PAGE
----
IntersectionalityPrivilege Demonetisation, Drama And The Debacle: Decoding Our ‘Larger Good’

Demonetisation, Drama And The Debacle: Decoding Our ‘Larger Good’

This statement is an insult to those innumerable women who have been saving penny by penny day in and day out, without letting their husbands, brothers, fathers and sons find out.

The recent ‘bold’ move by the Prime Minister of India to demonetize INR 500 and INR 1000 currencies is being hailed as a masterstroke for tackling the major malaises hounding the economy – namely a parallel economy, counterfeit currency, and terror financing. Narendra Modi declared that in a span of less than four hours, INR 500 and INR 1,000 currencies would be demonetized, thereby withdrawing their status as legal tender. Since then, there has been no dearth of news all over the media regarding the aftermath of this sudden move. A lot of self-proclaimed prodigies were of the belief that this move is the ultimate weapon against black money and terror financing.

Why was this move made? And what followed?

The government links this move to an almost cashless economy for the future, apart from its goal of demolishing black money market, counterfeit currency and terror financing. India’s finance minister stated that he is aiming towards a cashless economy in order to curb black money. Narendra Modi declared this as the country’s biggest cleanliness drive.

I noticed a general fervour around many urban middle class homes, including my own. Family/friends WhatsApp groups were abuzz with moralistic lessons of patience, faith, patriotism, and honesty in these ‘momentarily inconvenient times’. But it didn’t take long for the aam junta to admit that this is far beyond a momentary disruption. So from ‘Modi is God’ to ‘Modi MAY have committed a mistake’ and ‘Modi MAY have rushed too fast into it’ – things escalated quickly.

And yet our PM’s emotional drama was unrelenting, filled with empty rhetoric, buying him some precious time. In a local addressing at Goa, he put on his acting mask and asked the junta to give him pachaas din (50 days), with 100% emotional quotient in his quivering but authoritative voice – because he had sacrificed his life and his family for the country.

Erm…sacrificed the family? Deserted, Sir. Deserted is the word you are looking for.

The Debacle Pushed Underneath all the Glory

One needs to understand that listening to the PM’s pomposity on TV is not the same as understanding the niceties and concerns that come with this decision. The stories put forth by people think-tanks like ArthaKranti report the benefits of an economy that is ‘almost cashless’ – which is far from true. India continues to be driven by the use of cash due to lack of access to banking for a large part of the population. Cash remains the only means available for the majority population – from farmers, daily wage workers, labourers, to feriwaalas who have to cash out haftaas – everyone at the bottom rungs are facing the starkest risks.

Further, capitalism sustains black money and the constant circulation of liquid cash, like white money, is what keeps the money black. The government is trying to tell us that the cash-less economy is actually meant for our benefit – people won’t have to worry about black money and the most importantly, the shadow economy people crib about so much.

The move to demonetize is specifically linked to the Pradhan Mantri Jan-Dhan Yojana scheme, which was meant to ensure that every household has a bank account. Based on the false assumptions that the scheme was a success, one article claimed that the citizens’ access to bank accounts is nearly complete, which is why a move like demonetisation was made possible.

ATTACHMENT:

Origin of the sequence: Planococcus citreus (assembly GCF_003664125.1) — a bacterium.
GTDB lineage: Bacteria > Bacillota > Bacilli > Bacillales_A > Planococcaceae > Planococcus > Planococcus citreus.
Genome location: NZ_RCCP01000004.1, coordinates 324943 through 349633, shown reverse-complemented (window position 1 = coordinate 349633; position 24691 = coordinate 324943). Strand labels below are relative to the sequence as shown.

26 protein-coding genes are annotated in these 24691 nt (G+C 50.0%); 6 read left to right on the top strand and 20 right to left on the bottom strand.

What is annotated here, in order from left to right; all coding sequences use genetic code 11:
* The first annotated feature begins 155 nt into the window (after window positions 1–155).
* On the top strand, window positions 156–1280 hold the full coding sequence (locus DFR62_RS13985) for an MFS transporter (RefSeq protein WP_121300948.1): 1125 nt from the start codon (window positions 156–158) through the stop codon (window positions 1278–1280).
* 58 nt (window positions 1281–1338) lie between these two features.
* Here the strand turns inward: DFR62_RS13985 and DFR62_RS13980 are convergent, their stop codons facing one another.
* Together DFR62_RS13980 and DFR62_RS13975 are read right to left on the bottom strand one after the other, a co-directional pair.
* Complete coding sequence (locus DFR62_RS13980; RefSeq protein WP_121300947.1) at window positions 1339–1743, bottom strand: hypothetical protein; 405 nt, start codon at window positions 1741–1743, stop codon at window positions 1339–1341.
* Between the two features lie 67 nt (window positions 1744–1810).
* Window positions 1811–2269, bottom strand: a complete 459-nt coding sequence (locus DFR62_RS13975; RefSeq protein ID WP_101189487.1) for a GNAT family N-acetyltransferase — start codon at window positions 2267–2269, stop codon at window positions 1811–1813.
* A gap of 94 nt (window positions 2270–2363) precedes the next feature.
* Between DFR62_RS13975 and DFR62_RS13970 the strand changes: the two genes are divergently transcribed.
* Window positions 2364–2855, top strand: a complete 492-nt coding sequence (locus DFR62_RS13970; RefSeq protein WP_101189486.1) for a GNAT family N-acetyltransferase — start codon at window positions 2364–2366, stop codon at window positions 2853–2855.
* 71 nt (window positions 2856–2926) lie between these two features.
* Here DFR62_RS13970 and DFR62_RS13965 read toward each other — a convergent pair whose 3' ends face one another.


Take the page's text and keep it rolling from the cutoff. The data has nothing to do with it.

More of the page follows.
So the hypothesis is that, all low income households which were previously unbanked, are not so anymore. This also comes with another brazen grand theory that the need for people to stash cash under their mattresses therefore has diminished. This statement is an insult to those innumerable women who have been saving penny by penny day in and day out, without letting their husbands, brothers, fathers and sons find out.  

The problem with Modiji’s mantra of patience is that when you stand on majestic dais and throw open an exhibition of your political agendas (desh ki liye), the people you address are not even the ones who are suffering the most. They in fact, cannot even afford to spend time assessing the risks you have thrown at them. The problem is, you do not even consider sparing a minute for those who do not fit the window of your narrow minded agendas. There is too much collateral damage already done by the Brahmin Empire for those excluded and now they are burdened with keeping faith in your stupid gimmicks. This is another decision that will further alienate them from their environment – push them into profound darkness, out of the mainstream processes of coping up and surviving.

When there are indictments against this move and the privileged retort with the need to apply ‘appropriate and strict’ measures, it’s important to remember that the privileged will survive, no matter what. Families like my own (urban upper caste/middle class) will survive. The same old ‘appropriate agenda’ for the ‘larger good’ is built on the backs of the most vulnerable – the ones who will crumble under the grand dreams of this nation. So next time you glorify your government’s efforts to ‘rebuild the economy’, or when you hear things like look at the larger picture, sacrifice for the nation, or when you silence the protestors with talks of institutional and industrial support systems – take a minute to remember this – demanding paanch or pachaas days of suffering from those you don’t even care to think for, is oppression. Your hope, dear PM sir, is too fragile to trickle down to those at the bottom of the rock.